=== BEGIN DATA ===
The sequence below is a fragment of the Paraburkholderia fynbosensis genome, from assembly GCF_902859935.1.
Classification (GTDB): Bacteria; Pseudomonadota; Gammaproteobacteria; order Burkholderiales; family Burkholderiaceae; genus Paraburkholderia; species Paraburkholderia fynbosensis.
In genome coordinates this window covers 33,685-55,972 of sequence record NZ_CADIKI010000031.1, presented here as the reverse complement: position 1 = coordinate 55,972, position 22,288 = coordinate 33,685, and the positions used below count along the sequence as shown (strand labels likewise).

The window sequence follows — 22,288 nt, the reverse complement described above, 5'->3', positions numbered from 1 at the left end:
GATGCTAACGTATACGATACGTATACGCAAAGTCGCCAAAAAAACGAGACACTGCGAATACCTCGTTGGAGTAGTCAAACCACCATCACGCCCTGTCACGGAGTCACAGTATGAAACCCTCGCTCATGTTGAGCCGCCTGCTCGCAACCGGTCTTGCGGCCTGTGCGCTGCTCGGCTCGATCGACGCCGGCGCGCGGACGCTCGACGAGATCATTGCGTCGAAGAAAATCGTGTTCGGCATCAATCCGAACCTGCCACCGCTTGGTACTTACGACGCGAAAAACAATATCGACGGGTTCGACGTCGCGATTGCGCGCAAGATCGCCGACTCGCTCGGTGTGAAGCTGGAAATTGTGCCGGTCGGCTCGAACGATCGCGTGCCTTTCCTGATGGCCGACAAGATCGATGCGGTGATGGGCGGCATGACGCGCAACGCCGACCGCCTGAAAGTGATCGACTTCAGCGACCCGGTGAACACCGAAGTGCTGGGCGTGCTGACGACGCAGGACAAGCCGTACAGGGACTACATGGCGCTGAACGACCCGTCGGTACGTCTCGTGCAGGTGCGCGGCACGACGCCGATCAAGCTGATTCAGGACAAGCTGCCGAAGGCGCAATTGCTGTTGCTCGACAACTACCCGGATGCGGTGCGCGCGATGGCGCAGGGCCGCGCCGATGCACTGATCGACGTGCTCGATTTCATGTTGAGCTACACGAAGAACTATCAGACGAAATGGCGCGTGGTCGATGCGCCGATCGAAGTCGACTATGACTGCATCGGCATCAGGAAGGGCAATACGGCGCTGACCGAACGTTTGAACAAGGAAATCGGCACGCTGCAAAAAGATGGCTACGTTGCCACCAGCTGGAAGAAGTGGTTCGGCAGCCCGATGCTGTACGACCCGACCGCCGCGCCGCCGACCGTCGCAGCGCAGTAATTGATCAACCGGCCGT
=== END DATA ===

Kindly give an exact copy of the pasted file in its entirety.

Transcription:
The sequence below is a fragment of the Paraburkholderia fynbosensis genome, from assembly GCF_902859935.1.
Classification (GTDB): Bacteria; Pseudomonadota; Gammaproteobacteria; order Burkholderiales; family Burkholderiaceae; genus Paraburkholderia; species Paraburkholderia fynbosensis.
In genome coordinates this window covers 33,685-55,972 of sequence record NZ_CADIKI010000031.1, presented here as the reverse complement: position 1 = coordinate 55,972, position 22,288 = coordinate 33,685, and the positions used below count along the sequence as shown (strand labels likewise).

The window sequence follows — 22,288 nt, the reverse complement described above, 5'->3', positions numbered from 1 at the left end:
GATGCTAACGTATACGATACGTATACGCAAAGTCGCCAAAAAAACGAGACACTGCGAATACCTCGTTGGAGTAGTCAAACCACCATCACGCCCTGTCACGGAGTCACAGTATGAAACCCTCGCTCATGTTGAGCCGCCTGCTCGCAACCGGTCTTGCGGCCTGTGCGCTGCTCGGCTCGATCGACGCCGGCGCGCGGACGCTCGACGAGATCATTGCGTCGAAGAAAATCGTGTTCGGCATCAATCCGAACCTGCCACCGCTTGGTACTTACGACGCGAAAAACAATATCGACGGGTTCGACGTCGCGATTGCGCGCAAGATCGCCGACTCGCTCGGTGTGAAGCTGGAAATTGTGCCGGTCGGCTCGAACGATCGCGTGCCTTTCCTGATGGCCGACAAGATCGATGCGGTGATGGGCGGCATGACGCGCAACGCCGACCGCCTGAAAGTGATCGACTTCAGCGACCCGGTGAACACCGAAGTGCTGGGCGTGCTGACGACGCAGGACAAGCCGTACAGGGACTACATGGCGCTGAACGACCCGTCGGTACGTCTCGTGCAGGTGCGCGGCACGACGCCGATCAAGCTGATTCAGGACAAGCTGCCGAAGGCGCAATTGCTGTTGCTCGACAACTACCCGGATGCGGTGCGCGCGATGGCGCAGGGCCGCGCCGATGCACTGATCGACGTGCTCGATTTCATGTTGAGCTACACGAAGAACTATCAGACGAAATGGCGCGTGGTCGATGCGCCGATCGAAGTCGACTATGACTGCATCGGCATCAGGAAGGGCAATACGGCGCTGACCGAACGTTTGAACAAGGAAATCGGCACGCTGCAAAAAGATGGCTACGTTGCCACCAGCTGGAAGAAGTGGTTCGGCAGCCCGATGCTGTACGACCCGACCGCCGCGCCGCCGACCGTCGCAGCGCAGTAATTGATCAACCGGCCGT